I’m starting to think of all these events as simply small achievements along a big procession, mile markers where you grab a Dixie cup of water out of a volunteer’s hand as you continue on your marathon. But I am also thinking that sometimes we spend so much energy and resource on these mile markers that we might diminish our strength and commitment to the long run. Imagine, for example, if our political leaders all kept their eyes on that road ahead, the long haul, the big picture. That thing. Not the I’m up in the polls; I was on some jenky TV news show; I got to fly in a private jet. Imagine, if after all those years since they first launched their career as a civil servant (yeah, that’s what they’re supposed to be) they are still laboring towards their initial goals of human dignity and equity. (I mean for those whose goals were ever that anyway). Cough cough, Bernie Sanders.

I am really writing this to myself. Even though I have known intellectually — through sport and faith, among other things — that winning isn’t everything, I think I am only now figuring out that there just might not be such a thing as winning at all. Or maybe we have won just by being here, and all the rest is just that proverbial frosting (not icing, ick) on the cake (carrot, please). It really is about the journey, isn’t it? In fact, what else could it even be about? See, I’m going to finish revising this book, and it will probably get published as planned. And I will be thrilled that the stories I share in it will have made their way into the light of a more public space. But that all is really just a nice drink of water along the way. I am not going to forget to admire the scenery and enjoy the proceedings along this path called life. Maybe that would make me a winner already.

Never Mind

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WHY CAN’T ANYONE DO ANYTHING RIGHT? I found myself mumbling that at my computer today. I have been saying it a lot lately, as a matter of fact. This sounds incredibly arrogant, but it just so happens that I’ve come face to face with way too many blunders and dropped balls for my patience lately, and I am yearning for something resembling a well-oiled machine right about now.

Exhibit A: I was supposed to teach a class online beginning the last Friday of August. The Monday before that I was told it’s probably not running. I had spent a week crafting a syllabus on a subject I know very little about – classical Greek literature. Like, I listened to the audio play of Antigone! (I wrote Aphrodite first because that’s how little I know about this mess). And for this non-existent job, I also had to scurry down to Wilshire Boulevard and wend my way through a mega Staples store in order to find a sad little office where I was to secure my background check. Actually, the young woman processing the whole thing was very efficient – and lovely to talk to. So there’s one well-oiled machine/person. But it cost me $130! And why did I have to get a third background check in 5 years, you might ask? Well, because “New York state has its own code,” I was told. By the way, I am insisting on reimbursement for this; a sad little display of protest on my part.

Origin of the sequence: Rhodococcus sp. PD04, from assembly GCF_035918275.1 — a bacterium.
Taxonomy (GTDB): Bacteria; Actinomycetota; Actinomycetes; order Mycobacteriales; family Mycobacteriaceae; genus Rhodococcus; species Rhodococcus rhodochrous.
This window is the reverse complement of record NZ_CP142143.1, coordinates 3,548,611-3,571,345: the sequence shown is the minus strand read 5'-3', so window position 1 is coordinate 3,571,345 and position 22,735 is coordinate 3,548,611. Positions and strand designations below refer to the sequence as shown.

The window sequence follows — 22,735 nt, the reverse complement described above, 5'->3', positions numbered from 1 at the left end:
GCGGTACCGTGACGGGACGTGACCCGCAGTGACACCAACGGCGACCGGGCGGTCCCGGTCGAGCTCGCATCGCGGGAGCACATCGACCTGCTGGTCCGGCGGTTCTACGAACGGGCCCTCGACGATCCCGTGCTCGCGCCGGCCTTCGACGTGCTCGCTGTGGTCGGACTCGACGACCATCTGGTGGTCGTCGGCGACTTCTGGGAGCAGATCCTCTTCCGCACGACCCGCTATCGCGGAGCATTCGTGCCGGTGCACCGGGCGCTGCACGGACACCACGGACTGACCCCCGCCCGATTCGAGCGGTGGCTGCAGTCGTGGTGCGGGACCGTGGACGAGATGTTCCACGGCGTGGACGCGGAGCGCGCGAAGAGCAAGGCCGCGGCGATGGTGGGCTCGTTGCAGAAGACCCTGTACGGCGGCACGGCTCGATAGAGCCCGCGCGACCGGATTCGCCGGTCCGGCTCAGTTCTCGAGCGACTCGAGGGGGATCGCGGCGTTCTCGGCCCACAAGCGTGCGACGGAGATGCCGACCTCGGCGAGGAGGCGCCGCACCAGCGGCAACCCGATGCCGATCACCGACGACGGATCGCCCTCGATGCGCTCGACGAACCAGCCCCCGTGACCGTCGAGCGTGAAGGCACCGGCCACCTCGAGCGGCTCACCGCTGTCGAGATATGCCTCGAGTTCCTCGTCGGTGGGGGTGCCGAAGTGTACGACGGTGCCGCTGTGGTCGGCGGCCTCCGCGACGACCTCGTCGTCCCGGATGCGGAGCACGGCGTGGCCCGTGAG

Speaking of codes, I have been battling the insurance company since last November regarding the cost of a procedure coded “diagnostic,” when it was merely “preventative.” The latter meaning that my crappy insurance actually covers it. But the quack doctor I found through my scientific study of physicians within a 30 mile radius who are women wrote down the wrong code on the referral. So the office where said procedure was performed insisted that I owed them an extra $600. After multiple phone calls, emails, and vapid “decision letters” from the insurance company which simply restated the issue and then resolved that I owed $600, a saint named Francis called me one day. Francis might be a smoker; she had that Brenda Vaccaro kind of voice. (You’ve got to be of a certain age to know that reference). Francis was the first person who understood the crux of my issue, and — with only slight requirements of small talk — after a month, Francis called me personally (on a Friday night) to tell me things were taken care of. She then had a coughing fit and had to hang up abruptly. I really hope she’s okay.

And don’t get me started on unemployment insurance. They stopped paying me. Okay, fine; it was good while it lasted. But then they said I owed them money because I apparently have an excellent chance of signing a new contract with my past employer (on the other side of the country), according to their algorithm or whatever calculus they use to make things up and torture people. The last time that I worked for said employer was December 2021, and nobody’s knocking at my proverbial door. So I’m pretty sure they do not plan to sign me up for any kind of lucrative position in the foreseeable (as in ever) future.